Immediately following the YouTube debate, the format appeared to have been a success (this was partly due to the fact that I had reservations about it going in, so my expectations were probably low). That was my view, and it was shared by most other Townhall bloggers.
Sure, there were some outright crazy questions asked, but bad questions coming from average Americans are better than bad questions coming from a moderator, or so the reasoning went. Democracy is messy, and if you're going to empower average people to ask questions, you accept the notion that some of them won't be good ... Except that after the debate ended, we learned that many of the bad questions did not come from "average" Americans, they came from people connected to Democrat campaigns. This, of course, is unacceptable.
What is more, because it was initially regarded as a fine debate, CNN's inexcusable malfeasance was truly a disaster and a missed opportunity for them. Additionally, it might very well deter Republicans from participating in future YouTube debates.
Although conservatives are rightly outraged by the biased questions, I also believe some of the consternation is overwrought. For example, I do disagree with all hand-wringing about the contentious nature of the debate. Personally, I like to see the candidates mix it up, because I think that tells us something about how they handle pressure -- and how they react when they are under scrutiny (something that will come in handy in the White House). Bad questions sometimes tell us more about the candidates than good ones do. For example, we learned that Mike Huckabee can take a bad question and still make lemonade (if he can do it now, imagine what he could do to the press corps) ...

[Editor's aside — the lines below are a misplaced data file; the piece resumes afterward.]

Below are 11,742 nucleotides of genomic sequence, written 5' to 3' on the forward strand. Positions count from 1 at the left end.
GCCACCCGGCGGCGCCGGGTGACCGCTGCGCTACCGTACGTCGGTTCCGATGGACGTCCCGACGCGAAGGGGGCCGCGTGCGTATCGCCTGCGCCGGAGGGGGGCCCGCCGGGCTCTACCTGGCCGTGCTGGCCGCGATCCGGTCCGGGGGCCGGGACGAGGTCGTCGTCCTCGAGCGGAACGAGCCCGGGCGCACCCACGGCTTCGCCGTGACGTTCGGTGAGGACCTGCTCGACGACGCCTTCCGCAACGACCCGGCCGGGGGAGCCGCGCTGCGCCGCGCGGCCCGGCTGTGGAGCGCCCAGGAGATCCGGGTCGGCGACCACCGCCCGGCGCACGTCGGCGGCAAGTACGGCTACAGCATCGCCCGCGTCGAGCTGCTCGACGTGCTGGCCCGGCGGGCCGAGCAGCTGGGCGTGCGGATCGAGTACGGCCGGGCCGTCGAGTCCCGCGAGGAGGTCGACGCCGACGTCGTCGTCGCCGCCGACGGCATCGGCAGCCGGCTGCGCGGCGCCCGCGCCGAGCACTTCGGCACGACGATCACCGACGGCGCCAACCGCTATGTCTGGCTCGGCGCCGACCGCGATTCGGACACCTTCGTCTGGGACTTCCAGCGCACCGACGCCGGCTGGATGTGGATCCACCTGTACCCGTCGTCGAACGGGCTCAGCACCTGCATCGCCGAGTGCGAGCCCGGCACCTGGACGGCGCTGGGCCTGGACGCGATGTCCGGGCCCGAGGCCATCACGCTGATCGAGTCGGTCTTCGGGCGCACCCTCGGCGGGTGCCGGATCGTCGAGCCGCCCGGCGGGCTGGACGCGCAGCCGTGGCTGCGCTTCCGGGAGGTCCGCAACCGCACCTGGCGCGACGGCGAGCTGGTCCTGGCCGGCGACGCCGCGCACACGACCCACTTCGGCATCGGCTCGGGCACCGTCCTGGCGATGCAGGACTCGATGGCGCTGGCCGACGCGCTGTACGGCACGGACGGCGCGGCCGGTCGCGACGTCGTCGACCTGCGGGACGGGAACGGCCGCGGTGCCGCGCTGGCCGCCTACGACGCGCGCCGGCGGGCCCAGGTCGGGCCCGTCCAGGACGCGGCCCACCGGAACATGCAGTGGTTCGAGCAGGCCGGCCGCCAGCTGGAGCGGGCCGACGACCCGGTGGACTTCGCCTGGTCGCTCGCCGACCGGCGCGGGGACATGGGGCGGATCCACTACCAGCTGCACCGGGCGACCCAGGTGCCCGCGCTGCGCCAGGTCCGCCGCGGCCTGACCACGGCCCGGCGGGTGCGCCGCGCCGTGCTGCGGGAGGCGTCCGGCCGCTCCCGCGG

What is more, fighting it out in a Primary helps us select the toughest candidate to take on Hillary.
Ultimately, Republicans should be allowed to pick our own nominee -- and that's the entire argument for why the debate venue -- and moderator -- is important.
It should be noted that earlier this year, Townhall.com invited Republican candidates to participate in a conservative radio/online debate. At the time, the frontrunners were McCain, Rudy, and Romney.
To give you an idea of how a Townhall debate might have gone, it would have probably featured a moderator like Bill Bennett, instead of a moderator such as Anderson Cooper ...
Unfortunately, of the frontrunners invited, only Mitt Romney accepted our invitation.
So what's stopping Townhall.com -- or RedState -- or National Review -- from having our conservative readers submit YouTube questions to be answered by the GOP candidates?
Frankly, it's the candidates' willingness to participate...
If we're going to get away from the CNN's of the world, it will require the candidates to do their part in picking the venue that will be more favorable to them. That means saying "no" to CNN, and "yes" to conservative media outlets.